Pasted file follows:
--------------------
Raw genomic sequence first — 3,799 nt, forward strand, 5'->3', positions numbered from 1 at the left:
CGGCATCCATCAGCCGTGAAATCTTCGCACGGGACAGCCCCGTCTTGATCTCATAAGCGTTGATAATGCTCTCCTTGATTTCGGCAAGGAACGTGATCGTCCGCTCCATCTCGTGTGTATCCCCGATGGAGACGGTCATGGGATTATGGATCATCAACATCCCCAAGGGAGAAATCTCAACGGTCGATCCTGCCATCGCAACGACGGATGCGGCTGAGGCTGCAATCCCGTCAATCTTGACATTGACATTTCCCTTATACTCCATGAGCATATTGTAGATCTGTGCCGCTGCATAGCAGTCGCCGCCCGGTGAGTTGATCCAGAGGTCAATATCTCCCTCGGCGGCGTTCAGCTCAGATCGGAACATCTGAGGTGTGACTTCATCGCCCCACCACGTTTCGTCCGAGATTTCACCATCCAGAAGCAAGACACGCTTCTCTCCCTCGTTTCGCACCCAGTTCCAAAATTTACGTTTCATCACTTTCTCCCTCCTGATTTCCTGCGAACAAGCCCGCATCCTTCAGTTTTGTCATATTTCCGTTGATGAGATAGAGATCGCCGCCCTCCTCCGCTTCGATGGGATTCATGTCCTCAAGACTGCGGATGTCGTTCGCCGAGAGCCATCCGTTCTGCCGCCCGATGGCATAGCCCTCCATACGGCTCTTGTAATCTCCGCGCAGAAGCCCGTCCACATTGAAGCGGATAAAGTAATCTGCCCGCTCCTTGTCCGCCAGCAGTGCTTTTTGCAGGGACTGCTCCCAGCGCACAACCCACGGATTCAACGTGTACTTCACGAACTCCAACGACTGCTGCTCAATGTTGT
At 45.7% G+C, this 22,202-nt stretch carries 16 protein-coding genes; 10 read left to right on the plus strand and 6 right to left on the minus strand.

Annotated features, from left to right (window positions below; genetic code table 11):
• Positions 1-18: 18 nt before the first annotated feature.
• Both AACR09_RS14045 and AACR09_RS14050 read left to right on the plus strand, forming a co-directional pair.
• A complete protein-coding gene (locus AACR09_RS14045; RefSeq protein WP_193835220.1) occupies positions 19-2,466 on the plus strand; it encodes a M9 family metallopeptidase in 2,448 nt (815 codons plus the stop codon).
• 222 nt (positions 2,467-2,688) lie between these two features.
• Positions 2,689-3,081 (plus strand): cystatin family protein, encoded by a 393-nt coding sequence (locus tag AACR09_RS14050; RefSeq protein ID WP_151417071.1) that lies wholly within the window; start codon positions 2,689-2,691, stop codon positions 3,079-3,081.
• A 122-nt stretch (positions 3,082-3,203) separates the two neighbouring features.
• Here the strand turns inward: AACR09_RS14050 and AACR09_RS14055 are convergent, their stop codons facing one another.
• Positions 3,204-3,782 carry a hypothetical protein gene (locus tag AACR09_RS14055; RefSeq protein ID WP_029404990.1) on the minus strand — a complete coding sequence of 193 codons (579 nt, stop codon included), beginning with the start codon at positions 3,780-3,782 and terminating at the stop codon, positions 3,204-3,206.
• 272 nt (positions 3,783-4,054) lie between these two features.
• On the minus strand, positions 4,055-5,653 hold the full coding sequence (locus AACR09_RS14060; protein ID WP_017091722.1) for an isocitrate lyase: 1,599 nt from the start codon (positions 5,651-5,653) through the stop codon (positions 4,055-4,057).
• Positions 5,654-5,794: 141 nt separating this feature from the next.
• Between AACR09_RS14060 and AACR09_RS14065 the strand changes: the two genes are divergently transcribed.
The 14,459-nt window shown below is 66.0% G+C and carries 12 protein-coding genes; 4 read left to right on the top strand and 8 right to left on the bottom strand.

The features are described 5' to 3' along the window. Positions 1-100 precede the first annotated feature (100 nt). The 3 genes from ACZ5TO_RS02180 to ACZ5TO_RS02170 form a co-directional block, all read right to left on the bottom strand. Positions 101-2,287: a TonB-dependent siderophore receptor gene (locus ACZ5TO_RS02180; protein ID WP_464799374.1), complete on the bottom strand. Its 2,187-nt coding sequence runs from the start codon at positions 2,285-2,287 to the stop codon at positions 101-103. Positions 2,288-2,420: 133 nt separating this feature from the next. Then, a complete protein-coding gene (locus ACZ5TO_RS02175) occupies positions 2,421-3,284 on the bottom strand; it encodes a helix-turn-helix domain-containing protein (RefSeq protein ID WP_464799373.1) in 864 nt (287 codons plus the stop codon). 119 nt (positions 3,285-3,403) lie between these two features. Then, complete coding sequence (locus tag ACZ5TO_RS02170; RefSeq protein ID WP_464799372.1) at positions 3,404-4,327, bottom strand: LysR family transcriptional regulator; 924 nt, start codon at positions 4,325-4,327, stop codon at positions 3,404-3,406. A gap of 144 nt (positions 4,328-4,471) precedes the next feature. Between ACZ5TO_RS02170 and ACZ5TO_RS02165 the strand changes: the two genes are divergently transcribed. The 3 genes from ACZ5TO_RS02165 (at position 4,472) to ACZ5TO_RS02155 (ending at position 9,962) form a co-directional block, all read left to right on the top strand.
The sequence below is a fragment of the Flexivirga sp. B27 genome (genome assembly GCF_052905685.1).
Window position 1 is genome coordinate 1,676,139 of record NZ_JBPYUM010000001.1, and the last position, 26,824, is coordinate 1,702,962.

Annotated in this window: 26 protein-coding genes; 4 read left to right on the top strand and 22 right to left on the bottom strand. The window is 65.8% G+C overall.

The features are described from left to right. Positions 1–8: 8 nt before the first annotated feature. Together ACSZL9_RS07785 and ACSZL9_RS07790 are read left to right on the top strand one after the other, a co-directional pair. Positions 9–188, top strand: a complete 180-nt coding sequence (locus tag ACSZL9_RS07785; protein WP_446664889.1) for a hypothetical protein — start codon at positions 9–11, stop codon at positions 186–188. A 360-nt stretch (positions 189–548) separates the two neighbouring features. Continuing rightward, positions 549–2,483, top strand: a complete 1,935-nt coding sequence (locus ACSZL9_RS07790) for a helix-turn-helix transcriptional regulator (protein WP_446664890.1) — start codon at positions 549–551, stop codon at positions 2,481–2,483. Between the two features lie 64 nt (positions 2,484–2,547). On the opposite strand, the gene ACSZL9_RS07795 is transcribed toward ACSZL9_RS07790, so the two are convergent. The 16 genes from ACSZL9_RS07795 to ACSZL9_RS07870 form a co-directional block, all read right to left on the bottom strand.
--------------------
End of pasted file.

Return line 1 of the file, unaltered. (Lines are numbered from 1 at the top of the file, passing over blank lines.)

Raw genomic sequence first — 3,799 nt, forward strand, 5'->3', positions numbered from 1 at the left: